Cold brings relief to Suncoast citrus farmer

  • 0

BRADENTON - People from up north might get a chuckle out of seeing people on the Suncoast talk about a day where it got to near 60 degrees as cold. But it keeps some of our beaches empty, and makes some of our farmers happy.

The wind at lido key blows cold enough to keep people off the beach – most of them.  Wayne Wilson hails from Pembroke, Ontario, CANADA, about 100 miles west of Ottawa, and it doesn't feel too cold to him.

“The temperature of the water is 65 today. That is about the same temperature as the Ottawa River in June. And we go swimming in it,” says Wilson. “Yes, it is like summer.”

For much of winter so far it has felt like summer to the citrus trees at Mixon Fruit Farms in Bradenton.

“The trees get kind of mixed up. They don't know what to do. They keep growing,” Mixon says.

Dean Mixon says confused trees cause complications when it's time to harvest. You want all the fruit ready at the same time. Cold, not too cold to damage the trees, makes them go dormant, and helps ward off pests and diseases. It also even helps the fruit look and taste better.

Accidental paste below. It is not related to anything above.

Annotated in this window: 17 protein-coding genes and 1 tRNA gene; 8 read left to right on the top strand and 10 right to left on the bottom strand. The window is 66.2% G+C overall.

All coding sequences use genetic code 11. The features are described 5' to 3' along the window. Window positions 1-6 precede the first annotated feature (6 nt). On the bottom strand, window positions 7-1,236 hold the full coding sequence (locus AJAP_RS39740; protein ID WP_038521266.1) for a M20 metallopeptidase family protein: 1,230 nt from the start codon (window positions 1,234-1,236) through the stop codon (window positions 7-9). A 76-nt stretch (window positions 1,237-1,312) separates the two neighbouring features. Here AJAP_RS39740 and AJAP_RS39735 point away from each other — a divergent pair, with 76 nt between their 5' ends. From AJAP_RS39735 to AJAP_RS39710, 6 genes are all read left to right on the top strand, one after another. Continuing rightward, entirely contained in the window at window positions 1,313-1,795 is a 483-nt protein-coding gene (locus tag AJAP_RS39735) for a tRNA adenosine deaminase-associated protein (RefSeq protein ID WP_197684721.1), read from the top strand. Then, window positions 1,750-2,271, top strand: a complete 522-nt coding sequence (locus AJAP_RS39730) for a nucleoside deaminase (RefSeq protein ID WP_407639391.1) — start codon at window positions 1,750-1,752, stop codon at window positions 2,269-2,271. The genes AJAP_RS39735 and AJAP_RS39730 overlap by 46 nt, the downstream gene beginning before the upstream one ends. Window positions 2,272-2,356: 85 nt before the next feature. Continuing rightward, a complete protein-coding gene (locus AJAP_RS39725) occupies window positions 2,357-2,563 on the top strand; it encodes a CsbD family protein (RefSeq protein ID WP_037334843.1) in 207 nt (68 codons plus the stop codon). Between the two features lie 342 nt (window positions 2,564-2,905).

“In a normal time when you get cold in late November and December, it colors the fruit and it does sweeten it,” Mixon says.

It may be too late for that now, he says. He'd like to see the cold stay around a while. It takes more than a few days for trees to benefit. But every bit helps. People the cold blows off the beach come to the gift shop at the farms. Mixon says the shop does great business whenever the weather turns colder.